The Washington Post’s David Fahrenthold reports today the latest consensus proclamation from scientists (they are unified because the formerly mainstream media says they are), in which they announce that mountaintop coal mining must be ended. Also, because the FMSM says so, science is principled and has no other interests other than the purity and professionalism of their research:
The group, headed by a University of Maryland researcher, said it performed the most comprehensive study to date of the controversial practice, also known as “mountaintop removal.”
Afterward, they did something that scientists usually don’t: step beyond data-gathering to take a political stand.
“The science is so overwhelming that the only conclusion that one can reach is that mountaintop mining needs to be stopped,” said Margaret Palmer, a professor at the University of Maryland Center for Environmental Sciences and the study’s lead author.
Mine rubble can have long-lasting effects on hydrologic processes and stream ecology, Margaret A. Palmer, a University of Maryland ecologist, told senators at the June hearing.
“There is no evidence to date that mitigation actions can compensate for the lost natural resources and ecological functions of the headwater streams that are buried,” says Palmer, whose work has been commissioned by environmental groups (emphasis mine).
Professional that he is, Fahrenthold did call a representative from the coal industry so he’d have something to put in his 9th paragraph:
Chris Hamilton of the West Virginia Coal Association disputed the report’s conclusions.
“It’s just flat-out wrong,” Hamilton said, adding that the “so-called lead scientists have a history of activism against mining.”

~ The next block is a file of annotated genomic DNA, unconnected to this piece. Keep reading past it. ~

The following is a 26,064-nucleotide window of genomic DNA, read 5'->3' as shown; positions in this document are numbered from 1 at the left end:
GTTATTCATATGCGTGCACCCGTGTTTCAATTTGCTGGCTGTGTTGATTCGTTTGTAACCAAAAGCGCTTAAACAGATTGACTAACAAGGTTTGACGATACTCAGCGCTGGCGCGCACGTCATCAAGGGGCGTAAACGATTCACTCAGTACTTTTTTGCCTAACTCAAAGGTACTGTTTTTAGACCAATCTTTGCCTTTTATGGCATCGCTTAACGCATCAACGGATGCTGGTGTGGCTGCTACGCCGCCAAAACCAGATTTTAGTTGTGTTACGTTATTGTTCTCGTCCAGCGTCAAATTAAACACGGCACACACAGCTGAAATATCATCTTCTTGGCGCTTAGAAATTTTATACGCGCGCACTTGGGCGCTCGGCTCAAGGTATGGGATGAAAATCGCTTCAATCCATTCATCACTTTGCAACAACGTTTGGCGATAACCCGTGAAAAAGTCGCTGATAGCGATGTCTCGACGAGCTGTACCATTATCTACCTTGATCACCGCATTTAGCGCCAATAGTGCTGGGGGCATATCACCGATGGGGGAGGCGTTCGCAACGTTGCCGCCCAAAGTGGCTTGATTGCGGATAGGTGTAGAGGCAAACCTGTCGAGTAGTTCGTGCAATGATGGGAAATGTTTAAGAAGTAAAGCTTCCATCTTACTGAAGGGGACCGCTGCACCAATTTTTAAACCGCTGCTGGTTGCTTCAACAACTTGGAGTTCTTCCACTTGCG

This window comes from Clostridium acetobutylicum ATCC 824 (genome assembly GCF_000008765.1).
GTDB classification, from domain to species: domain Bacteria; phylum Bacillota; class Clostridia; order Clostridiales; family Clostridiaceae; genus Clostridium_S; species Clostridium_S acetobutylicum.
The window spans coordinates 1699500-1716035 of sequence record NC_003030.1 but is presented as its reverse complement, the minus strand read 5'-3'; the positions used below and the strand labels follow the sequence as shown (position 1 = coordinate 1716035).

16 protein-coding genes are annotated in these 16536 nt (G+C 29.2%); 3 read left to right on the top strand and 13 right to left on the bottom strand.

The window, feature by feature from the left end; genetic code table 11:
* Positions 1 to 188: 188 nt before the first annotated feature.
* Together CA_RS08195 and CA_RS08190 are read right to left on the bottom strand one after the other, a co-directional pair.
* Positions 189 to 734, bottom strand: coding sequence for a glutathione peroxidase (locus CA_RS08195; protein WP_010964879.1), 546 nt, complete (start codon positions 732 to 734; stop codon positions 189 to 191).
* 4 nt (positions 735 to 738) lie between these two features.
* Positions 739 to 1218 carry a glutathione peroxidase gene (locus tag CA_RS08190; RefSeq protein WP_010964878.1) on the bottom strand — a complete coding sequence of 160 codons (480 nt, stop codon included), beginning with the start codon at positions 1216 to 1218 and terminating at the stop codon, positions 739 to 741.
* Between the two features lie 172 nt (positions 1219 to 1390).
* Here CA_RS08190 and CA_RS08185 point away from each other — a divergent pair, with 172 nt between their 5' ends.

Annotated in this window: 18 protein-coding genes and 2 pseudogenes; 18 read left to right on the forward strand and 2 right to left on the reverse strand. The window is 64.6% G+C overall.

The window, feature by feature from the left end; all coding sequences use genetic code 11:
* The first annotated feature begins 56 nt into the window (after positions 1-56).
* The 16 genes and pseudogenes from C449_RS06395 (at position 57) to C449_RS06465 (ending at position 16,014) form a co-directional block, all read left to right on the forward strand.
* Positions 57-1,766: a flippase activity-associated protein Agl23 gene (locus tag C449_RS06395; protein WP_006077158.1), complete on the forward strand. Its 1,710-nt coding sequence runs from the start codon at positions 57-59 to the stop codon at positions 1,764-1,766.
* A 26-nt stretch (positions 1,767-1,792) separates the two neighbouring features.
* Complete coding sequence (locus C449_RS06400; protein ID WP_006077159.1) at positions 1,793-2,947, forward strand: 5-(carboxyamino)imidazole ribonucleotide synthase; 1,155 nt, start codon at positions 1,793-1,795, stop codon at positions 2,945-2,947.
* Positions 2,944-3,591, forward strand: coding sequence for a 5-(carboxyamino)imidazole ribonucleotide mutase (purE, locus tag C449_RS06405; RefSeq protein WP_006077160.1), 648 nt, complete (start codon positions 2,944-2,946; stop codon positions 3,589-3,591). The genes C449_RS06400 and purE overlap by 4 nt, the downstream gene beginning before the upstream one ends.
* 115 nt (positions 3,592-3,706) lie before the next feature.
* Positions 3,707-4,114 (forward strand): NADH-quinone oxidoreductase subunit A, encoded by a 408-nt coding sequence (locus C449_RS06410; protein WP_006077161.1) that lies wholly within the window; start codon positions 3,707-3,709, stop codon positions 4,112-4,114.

The scientists rejected that, saying that they brought no bias to the topic and that their conclusions had been rigorously reviewed by other researchers.
Yes indeed, the intrepid Fahrenthold had every reason to be shocked at the unusual move by Palmer to step beyond data-gathering. Breathtaking reporting, there.
Meanwhile, let’s enjoy the beauty that is the extraction of a natural resource that generates affordable electricity for all the earth’s citizens, rich and poor, who live in countries that are technologically advanced enough to access it:
And we might as well add this:
A man of faith in a godless age is hitting Americans where it hurts.
Mr. and Mrs. American Spectator Reader, let P.J. O’Rourke talk sense to your kids.
In Britain, defending your property can get you life.
The debacle of this president’s administration is both a cause and a symptom of the decline of American values. Unless Congress impeaches him, that decline will go on unchecked. An eminent jurist surveys the damage and assesses the chances for the recovery of our culture.
It won’t take long for conservatives to scratch this presidential wannabe off their 2008 scorecard.
The American Christmas, like the songs that celebrate it, makes room for everybody under the rainbow. Is that why so many people seem to be hostile to it?
Was the President done in by the economy, or by the politics of the economy?